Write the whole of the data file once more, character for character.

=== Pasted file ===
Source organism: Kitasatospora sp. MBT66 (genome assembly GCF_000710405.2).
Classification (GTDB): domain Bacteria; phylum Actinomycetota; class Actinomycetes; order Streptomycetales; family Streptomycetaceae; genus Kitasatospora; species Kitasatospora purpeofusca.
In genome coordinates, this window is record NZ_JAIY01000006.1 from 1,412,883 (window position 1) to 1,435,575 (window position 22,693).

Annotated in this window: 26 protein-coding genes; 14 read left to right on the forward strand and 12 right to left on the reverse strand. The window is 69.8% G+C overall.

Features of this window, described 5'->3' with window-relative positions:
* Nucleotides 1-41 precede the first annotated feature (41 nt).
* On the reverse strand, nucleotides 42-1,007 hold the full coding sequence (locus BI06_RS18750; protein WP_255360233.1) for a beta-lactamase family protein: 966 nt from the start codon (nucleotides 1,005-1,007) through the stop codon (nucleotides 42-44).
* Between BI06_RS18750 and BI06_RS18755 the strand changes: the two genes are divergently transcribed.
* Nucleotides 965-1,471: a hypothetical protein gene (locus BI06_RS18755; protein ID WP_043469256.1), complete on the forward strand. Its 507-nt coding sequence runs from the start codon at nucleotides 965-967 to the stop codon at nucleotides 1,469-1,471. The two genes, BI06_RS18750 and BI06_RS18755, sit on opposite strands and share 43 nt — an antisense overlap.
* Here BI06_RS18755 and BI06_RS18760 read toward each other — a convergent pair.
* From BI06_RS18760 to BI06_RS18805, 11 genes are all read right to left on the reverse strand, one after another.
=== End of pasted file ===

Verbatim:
Source organism: Kitasatospora sp. MBT66 (genome assembly GCF_000710405.2).
Classification (GTDB): domain Bacteria; phylum Actinomycetota; class Actinomycetes; order Streptomycetales; family Streptomycetaceae; genus Kitasatospora; species Kitasatospora purpeofusca.
In genome coordinates, this window is record NZ_JAIY01000006.1 from 1,412,883 (window position 1) to 1,435,575 (window position 22,693).

Annotated in this window: 26 protein-coding genes; 14 read left to right on the forward strand and 12 right to left on the reverse strand. The window is 69.8% G+C overall.

Features of this window, described 5'->3' with window-relative positions:
* Nucleotides 1-41 precede the first annotated feature (41 nt).
* On the reverse strand, nucleotides 42-1,007 hold the full coding sequence (locus BI06_RS18750; protein WP_255360233.1) for a beta-lactamase family protein: 966 nt from the start codon (nucleotides 1,005-1,007) through the stop codon (nucleotides 42-44).
* Between BI06_RS18750 and BI06_RS18755 the strand changes: the two genes are divergently transcribed.
* Nucleotides 965-1,471: a hypothetical protein gene (locus BI06_RS18755; protein ID WP_043469256.1), complete on the forward strand. Its 507-nt coding sequence runs from the start codon at nucleotides 965-967 to the stop codon at nucleotides 1,469-1,471. The two genes, BI06_RS18750 and BI06_RS18755, sit on opposite strands and share 43 nt — an antisense overlap.
* Here BI06_RS18755 and BI06_RS18760 read toward each other — a convergent pair.
* From BI06_RS18760 to BI06_RS18805, 11 genes are all read right to left on the reverse strand, one after another.